Question: I’m currently living with my wife while I look for another place to live. (We plan ultimately to divorce.) I understand that there needs to be a period of separation before the courts grant a divorce.
Is there a legal definition of “separation” which I should be aware of?
Answer: Voluntary separation is when two parties agree that they need to go their own way. Even though it may not start out as a “voluntary” situation, the parties can eventually come to a mutual agreement that separation was inevitable.
Most states require that you live separately for the statutory period of time. This means no cohabitation. Separation means residing (and sleeping) in different locations at all times. Separate bedrooms in the same house does not constitute a separation.
The courts distinguish between separation and “desertion”, which is when one of the parties leaves without the intention of returning. If the other person forces you to leave, that is “constructive desertion.” You won’t be penalized by the court if you leave for your own protection or that of the child(ren).
Question: When is separation the appropriate course?
Answer: Before you think about separation, ask yourself if you’ve taken all reasonable steps to make the marriage or home situation better by working together. Did you try sitting down calmly with your spouse to discuss the situation? Did you try counseling, either individually or as a couple? Talking to a psychologist, social worker, pastor, or trusted family friend may provide the necessary medium for working out differences.
If you have children, consider the impact of staying (or leaving) on them. And never bring them into the fight. Always remember: Children may be resilient, but their armor is only so thick. Children know more, see more and hear more than you think. If staying together is creating an emotionally troubling situation for them, perhaps separation is the best option.
Question: If I decide to go ahead with it, how should I go about separating from my spouse?
Answer: Make a plan, if possible. You can’t just kick your spouse out of the house (unless perhaps the home is titled in your name only), and leaving the house may impact your chances for obtaining custody or protecting property interests. Consider where you’re going, what possessions and vehicles you can take with you, who the children will stay with, how the children will be cared for, and how bills will be paid.
If you can, discuss a separation with your spouse and agree on temporary arrangements. If possible, put any agreement in writing. A handwritten agreement signed by both parties is enforceable in court and will provide extra protection for you. If your spouse is not in agreement about a separation, consult an attorney before leaving the marital home. An attorney can assist you in planning for a separation that doesn’t jeopardize your rights.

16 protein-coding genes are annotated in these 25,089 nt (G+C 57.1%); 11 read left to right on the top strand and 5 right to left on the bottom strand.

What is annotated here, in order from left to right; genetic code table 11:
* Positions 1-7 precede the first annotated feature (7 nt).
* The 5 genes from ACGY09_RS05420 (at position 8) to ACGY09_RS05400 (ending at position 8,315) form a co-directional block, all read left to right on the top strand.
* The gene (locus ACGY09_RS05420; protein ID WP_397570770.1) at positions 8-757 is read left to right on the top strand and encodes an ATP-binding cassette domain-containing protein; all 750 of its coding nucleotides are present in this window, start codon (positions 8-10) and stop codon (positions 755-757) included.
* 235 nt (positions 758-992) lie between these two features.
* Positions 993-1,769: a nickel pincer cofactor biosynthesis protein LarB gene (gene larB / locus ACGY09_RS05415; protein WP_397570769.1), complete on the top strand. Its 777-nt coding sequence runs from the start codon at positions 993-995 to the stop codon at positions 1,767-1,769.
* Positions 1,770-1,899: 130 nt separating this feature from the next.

Question: How do I provide for myself and the children during the separation?
Answer: Once separated, you can apply to the court for several types of relief. First, you may request child support if you have custody of the minor children. The question is always “how much?” Both of you are going to have to contribute. One of you probably will think they are getting too little and the other probably will think they are paying too much. Fortunately, most states have implemented child support guidelines. This mandated method of calculation takes some of the guess work out of who pays how much.
Question: But there’s more to support than a monthly check. What about education or braces or money for sports competitions? What about medical expenses or counseling?
Answer: The court can grant both temporary and permanent support. Be knowledgeable about how support is calculated; changing the amount of support is neither automatic nor easy. A modification of support in the future will require a significant change in financial circumstances.
A second type of support is spousal support or family maintenance. You can request that your spouse contribute to the mortgage and household expenses. If the court has determined that you and the minor children should remain in the marital home, the court may also grant an award of support. The court will generally assess the needs of the party requesting relief and the ability of the other party to contribute.
Question: How does a judge decide who will be awarded custody of the children?
Answer: The courts use the “best interests of the children” standard in assessing a custody situation. If the two of you can work together, then a joint or shared custody arrangement may be right for you and your children. If effective communication between yourself and your spouse is not a reality, sole custody may be the only option. Having the court decide who should have custody is the very last option. The courts also look to whether an individual’s bad acts are acts that have harmed the children.
Question: What does “custody” mean, exactly?
Answer: Custody comes in two forms: legal and physical. Legal custody is the authority to make decisions concerning the minor child(ren)’s health, education and welfare. Physical custody pertains to where the child(ren) sleeps for the majority of the time. Generally, the courts will grant legal custody to the parent having physical custody. This makes sense since the parent taking care of the child(ren) may have to make emergency decisions.
Two parents may share custody or one parent may have sole custody. There are several possible combinations of custody: shared (joint) legal with sole physical; shared legal with shared physical; or sole legal with sole physical. While many parents convey their desire for shared or joint custody, the Maryland courts are not inclined to grant shared custody unless that is the established arrangement.